Italian Renaissance artist Tintoretto painted this sight in his work titled Christ at the Sea of Galilee. I love seeing Peter, climbing out of the boat, like he couldn’t wait to walk on water again.

And there’s Jesus, full of life and ready to fill His followers with abundant life as well. That’s zoetic.

[Jesus said] “The thief comes only to steal and kill and destroy; I have come that they may have life, and have it to the full.
(John 10:10, NIV)
Christ at the Sea of Galilee
by Tintoretto
c1578

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The Scripture memory tips series is ongoing, but the April A to Z Blogging Challenge has started, and Heart of a Ready Writer is participating again this year. Watch for the Bible memory series posts, which may be interspersed with the Pictures of Jesus series during the month of April.


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Wednesday

Pictures of Jesus: Yielding



God’s Son, part of the divine and holy Trinity, yielded to God the Father to accomplish the divine purpose of redeeming mankind from the power sin and death.

That’s a very full sentence, chock full of theology and spiritual truth. In a nutshell, it means Jesus agreed with the Father that we were worth saving.


[Jesus] being in very nature God, did not consider equality with God something to be used to His own advantage; rather, He made Himself nothing by taking the very nature of a servant, being made in human likeness. 

And being found in appearance as a man, He humbled Himself  by becoming obedient to death – even death on a cross!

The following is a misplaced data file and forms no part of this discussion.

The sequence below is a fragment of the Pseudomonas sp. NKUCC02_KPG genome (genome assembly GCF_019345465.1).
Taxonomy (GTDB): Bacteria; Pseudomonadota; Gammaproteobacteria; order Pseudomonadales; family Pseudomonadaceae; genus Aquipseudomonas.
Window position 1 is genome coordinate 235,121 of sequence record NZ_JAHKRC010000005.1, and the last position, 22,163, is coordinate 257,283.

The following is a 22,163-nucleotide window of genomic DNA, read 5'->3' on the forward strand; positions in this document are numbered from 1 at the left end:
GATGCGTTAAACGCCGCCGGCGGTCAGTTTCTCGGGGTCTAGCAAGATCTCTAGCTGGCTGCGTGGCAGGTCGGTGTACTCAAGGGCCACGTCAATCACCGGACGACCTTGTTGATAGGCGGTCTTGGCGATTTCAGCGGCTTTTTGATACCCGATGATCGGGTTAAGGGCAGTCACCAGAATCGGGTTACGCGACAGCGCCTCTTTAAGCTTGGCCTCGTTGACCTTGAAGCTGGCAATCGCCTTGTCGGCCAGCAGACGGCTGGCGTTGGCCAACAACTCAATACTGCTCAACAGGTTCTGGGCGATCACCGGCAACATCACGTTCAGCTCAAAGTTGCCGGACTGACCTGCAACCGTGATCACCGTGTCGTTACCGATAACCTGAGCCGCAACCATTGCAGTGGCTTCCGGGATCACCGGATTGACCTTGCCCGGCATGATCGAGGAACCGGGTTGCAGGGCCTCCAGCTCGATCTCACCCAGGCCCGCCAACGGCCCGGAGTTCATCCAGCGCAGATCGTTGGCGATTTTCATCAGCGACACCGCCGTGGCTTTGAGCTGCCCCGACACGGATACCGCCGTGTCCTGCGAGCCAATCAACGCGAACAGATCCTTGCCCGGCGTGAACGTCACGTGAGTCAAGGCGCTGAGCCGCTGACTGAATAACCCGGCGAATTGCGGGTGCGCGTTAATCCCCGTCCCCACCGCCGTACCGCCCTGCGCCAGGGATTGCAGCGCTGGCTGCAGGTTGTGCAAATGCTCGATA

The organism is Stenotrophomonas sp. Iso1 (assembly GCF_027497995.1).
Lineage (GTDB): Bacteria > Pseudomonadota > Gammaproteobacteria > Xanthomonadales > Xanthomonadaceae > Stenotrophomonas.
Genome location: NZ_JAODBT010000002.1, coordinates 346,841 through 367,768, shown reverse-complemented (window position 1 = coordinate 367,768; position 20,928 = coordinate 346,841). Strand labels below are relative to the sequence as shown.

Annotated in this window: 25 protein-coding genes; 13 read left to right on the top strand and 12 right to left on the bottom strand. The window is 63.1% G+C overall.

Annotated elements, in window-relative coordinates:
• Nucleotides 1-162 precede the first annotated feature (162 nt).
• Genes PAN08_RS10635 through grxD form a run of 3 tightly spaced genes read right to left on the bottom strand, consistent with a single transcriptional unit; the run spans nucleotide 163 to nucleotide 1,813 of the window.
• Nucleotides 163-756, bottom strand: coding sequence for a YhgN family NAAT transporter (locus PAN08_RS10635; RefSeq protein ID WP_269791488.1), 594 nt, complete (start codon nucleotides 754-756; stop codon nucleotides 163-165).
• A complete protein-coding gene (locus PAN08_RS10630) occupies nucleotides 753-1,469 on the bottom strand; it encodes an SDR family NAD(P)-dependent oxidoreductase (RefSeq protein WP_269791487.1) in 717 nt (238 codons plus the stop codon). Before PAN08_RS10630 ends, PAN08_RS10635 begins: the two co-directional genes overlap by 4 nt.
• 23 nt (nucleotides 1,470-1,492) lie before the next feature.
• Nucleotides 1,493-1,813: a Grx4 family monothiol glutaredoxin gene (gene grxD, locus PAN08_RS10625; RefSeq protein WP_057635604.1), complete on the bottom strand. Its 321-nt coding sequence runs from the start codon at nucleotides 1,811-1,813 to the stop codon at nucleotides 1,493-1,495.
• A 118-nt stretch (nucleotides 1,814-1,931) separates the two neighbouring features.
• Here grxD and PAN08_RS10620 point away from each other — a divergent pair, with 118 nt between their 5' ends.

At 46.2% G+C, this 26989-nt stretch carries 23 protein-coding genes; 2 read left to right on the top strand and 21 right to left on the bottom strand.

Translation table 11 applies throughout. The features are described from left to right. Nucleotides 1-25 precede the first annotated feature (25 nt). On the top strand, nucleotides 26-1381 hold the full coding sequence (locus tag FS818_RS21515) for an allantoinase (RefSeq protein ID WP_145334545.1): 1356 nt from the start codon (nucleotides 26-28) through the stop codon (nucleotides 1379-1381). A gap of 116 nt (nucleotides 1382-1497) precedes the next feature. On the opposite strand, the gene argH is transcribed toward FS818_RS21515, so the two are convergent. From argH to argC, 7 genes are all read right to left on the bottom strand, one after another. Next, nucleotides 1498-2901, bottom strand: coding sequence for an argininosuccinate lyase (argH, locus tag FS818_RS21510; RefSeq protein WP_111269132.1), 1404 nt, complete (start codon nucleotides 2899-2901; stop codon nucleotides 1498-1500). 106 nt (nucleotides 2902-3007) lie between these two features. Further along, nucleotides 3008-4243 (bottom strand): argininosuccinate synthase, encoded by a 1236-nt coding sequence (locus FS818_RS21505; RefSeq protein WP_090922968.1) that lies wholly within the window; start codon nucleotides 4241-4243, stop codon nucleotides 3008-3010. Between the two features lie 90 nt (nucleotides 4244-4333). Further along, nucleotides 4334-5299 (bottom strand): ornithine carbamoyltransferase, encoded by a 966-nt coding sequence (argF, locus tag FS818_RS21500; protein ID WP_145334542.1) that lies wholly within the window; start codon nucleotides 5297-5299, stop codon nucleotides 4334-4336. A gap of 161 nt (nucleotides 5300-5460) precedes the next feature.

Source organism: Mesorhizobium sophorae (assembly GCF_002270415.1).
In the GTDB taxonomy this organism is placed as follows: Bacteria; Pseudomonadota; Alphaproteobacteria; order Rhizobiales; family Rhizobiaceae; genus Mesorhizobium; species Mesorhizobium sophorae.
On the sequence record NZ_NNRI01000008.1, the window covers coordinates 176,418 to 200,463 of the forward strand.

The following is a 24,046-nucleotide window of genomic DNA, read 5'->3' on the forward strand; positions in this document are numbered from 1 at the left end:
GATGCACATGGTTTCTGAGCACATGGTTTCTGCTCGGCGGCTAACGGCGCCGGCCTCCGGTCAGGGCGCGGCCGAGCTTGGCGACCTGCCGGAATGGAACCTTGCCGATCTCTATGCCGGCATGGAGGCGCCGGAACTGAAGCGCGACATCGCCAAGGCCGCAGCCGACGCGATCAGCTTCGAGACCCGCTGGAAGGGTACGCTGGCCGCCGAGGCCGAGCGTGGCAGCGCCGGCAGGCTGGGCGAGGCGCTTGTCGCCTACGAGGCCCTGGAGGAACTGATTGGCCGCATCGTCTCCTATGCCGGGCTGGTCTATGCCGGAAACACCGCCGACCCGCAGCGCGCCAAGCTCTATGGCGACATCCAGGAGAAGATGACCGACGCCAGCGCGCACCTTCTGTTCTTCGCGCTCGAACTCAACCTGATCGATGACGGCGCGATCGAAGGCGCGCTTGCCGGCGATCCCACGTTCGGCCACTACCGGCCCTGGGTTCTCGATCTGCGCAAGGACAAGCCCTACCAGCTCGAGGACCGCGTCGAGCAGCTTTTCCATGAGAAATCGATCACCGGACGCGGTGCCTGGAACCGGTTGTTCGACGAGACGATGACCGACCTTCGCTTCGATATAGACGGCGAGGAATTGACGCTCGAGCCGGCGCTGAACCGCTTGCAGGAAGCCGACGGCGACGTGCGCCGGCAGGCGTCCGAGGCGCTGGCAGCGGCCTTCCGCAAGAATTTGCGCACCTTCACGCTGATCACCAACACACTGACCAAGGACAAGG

Therefore God exalted Him to the highest place  and gave Him the name that is above every name, that at the name of Jesus every knee should bow,  in heaven and on earth and under the earth, and every tongue acknowledge that Jesus Christ is Lord,  to the glory of God the Father.(Philippians 2:6-11, NIV)

Head of Christ, by Spanish Renaissance artist El Greco (1541-1614), is a striking image, I think. Looking up, Jesus appears to have His eye on the Father and His will. For millennia, Bible scholars have pondered whether Jesus had full revelation of the road before Him, during His earthly ministry.

If the Son does not know the day or time of His second coming (See Matthew 24:36 and Mark 13:32.), is it possible that the Father possesses additional knowledge yet unshared? Could it be that Jesus was asked to trust God’s plan, even without knowing all of the specifics of how that might unfold?

Yet He yielded. And He asks us to yield to God as well.

Yikes. That’s not easy, even when we know it’s the best thing for us. It’s hard, although we know, deep in our souls, that the Father’s plan is designed to turn out better than anything we might attempt to devise.

Therefore, I urge you, brothers and sisters, in view of God’s mercy, to offer your bodies as a living sacrifice, holy and pleasing to God—this is your true and proper worship. Do not conform to the pattern of this world, but be transformed by the renewing of your mind. Then you will be able to test and approve what God’s will is—His good, pleasing and perfect will.

(Romans 12:1-2, NIV)

Being a living sacrifice is a tall order. A traditional sacrifice is captured, bound, and killed. Surely that hurts. It’s real. But a living sacrifice has the ability of kicking and screaming and protesting and trying to climb off that altar, again and again. I know what such fits feel like. I’ve had ‘em.

Yep. Yielding isn’t easy. But God is glorified and pleased by it. And it makes us more like Christ.

Yielding is saying “Yes” to God, especially when our feelings urge us otherwise. And we cannot do it without an abundance of His help.

Head of Christ
 by El Greco
 c1585

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The Scripture memory tips series is ongoing, but the April A to Z Blogging Challenge has started, and Heart of a Ready Writer is participating again this year. Watch for the Bible memory series posts, which may be interspersed with the Pictures of Jesus series during the month of April.